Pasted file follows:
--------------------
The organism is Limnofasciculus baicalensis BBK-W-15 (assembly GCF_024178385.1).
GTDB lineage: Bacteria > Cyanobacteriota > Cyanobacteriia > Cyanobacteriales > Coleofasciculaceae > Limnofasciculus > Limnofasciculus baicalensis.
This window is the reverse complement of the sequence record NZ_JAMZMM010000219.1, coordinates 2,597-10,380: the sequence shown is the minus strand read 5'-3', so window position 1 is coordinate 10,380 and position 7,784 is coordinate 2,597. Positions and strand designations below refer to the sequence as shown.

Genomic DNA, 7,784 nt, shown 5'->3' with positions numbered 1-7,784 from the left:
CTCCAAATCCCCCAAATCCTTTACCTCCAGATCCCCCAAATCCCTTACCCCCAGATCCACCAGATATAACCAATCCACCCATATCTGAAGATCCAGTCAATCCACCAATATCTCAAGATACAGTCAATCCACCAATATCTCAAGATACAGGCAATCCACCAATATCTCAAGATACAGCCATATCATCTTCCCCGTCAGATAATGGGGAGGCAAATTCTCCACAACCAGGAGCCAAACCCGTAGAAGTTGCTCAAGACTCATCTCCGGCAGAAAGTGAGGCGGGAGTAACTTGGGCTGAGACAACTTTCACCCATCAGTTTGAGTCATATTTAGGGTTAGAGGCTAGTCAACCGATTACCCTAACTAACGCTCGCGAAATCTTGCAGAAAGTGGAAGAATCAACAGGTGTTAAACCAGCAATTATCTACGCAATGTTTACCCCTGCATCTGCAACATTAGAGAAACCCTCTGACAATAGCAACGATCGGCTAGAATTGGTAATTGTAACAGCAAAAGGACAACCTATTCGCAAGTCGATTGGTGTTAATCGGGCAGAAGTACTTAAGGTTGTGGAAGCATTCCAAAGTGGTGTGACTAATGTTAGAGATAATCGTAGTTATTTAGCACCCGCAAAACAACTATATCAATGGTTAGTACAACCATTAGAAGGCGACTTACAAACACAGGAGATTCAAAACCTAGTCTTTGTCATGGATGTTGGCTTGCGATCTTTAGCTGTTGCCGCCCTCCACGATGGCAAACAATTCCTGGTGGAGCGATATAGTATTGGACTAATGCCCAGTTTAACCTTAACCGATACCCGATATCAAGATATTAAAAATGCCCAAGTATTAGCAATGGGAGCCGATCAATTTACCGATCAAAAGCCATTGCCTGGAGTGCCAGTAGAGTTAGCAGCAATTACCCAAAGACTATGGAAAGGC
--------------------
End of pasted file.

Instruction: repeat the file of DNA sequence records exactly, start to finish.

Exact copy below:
The organism is Limnofasciculus baicalensis BBK-W-15 (assembly GCF_024178385.1).
GTDB lineage: Bacteria > Cyanobacteriota > Cyanobacteriia > Cyanobacteriales > Coleofasciculaceae > Limnofasciculus > Limnofasciculus baicalensis.
This window is the reverse complement of the sequence record NZ_JAMZMM010000219.1, coordinates 2,597-10,380: the sequence shown is the minus strand read 5'-3', so window position 1 is coordinate 10,380 and position 7,784 is coordinate 2,597. Positions and strand designations below refer to the sequence as shown.

Genomic DNA, 7,784 nt, shown 5'->3' with positions numbered 1-7,784 from the left:
CTCCAAATCCCCCAAATCCTTTACCTCCAGATCCCCCAAATCCCTTACCCCCAGATCCACCAGATATAACCAATCCACCCATATCTGAAGATCCAGTCAATCCACCAATATCTCAAGATACAGTCAATCCACCAATATCTCAAGATACAGGCAATCCACCAATATCTCAAGATACAGCCATATCATCTTCCCCGTCAGATAATGGGGAGGCAAATTCTCCACAACCAGGAGCCAAACCCGTAGAAGTTGCTCAAGACTCATCTCCGGCAGAAAGTGAGGCGGGAGTAACTTGGGCTGAGACAACTTTCACCCATCAGTTTGAGTCATATTTAGGGTTAGAGGCTAGTCAACCGATTACCCTAACTAACGCTCGCGAAATCTTGCAGAAAGTGGAAGAATCAACAGGTGTTAAACCAGCAATTATCTACGCAATGTTTACCCCTGCATCTGCAACATTAGAGAAACCCTCTGACAATAGCAACGATCGGCTAGAATTGGTAATTGTAACAGCAAAAGGACAACCTATTCGCAAGTCGATTGGTGTTAATCGGGCAGAAGTACTTAAGGTTGTGGAAGCATTCCAAAGTGGTGTGACTAATGTTAGAGATAATCGTAGTTATTTAGCACCCGCAAAACAACTATATCAATGGTTAGTACAACCATTAGAAGGCGACTTACAAACACAGGAGATTCAAAACCTAGTCTTTGTCATGGATGTTGGCTTGCGATCTTTAGCTGTTGCCGCCCTCCACGATGGCAAACAATTCCTGGTGGAGCGATATAGTATTGGACTAATGCCCAGTTTAACCTTAACCGATACCCGATATCAAGATATTAAAAATGCCCAAGTATTAGCAATGGGAGCCGATCAATTTACCGATCAAAAGCCATTGCCTGGAGTGCCAGTAGAGTTAGCAGCAATTACCCAAAGACTATGGAAAGGC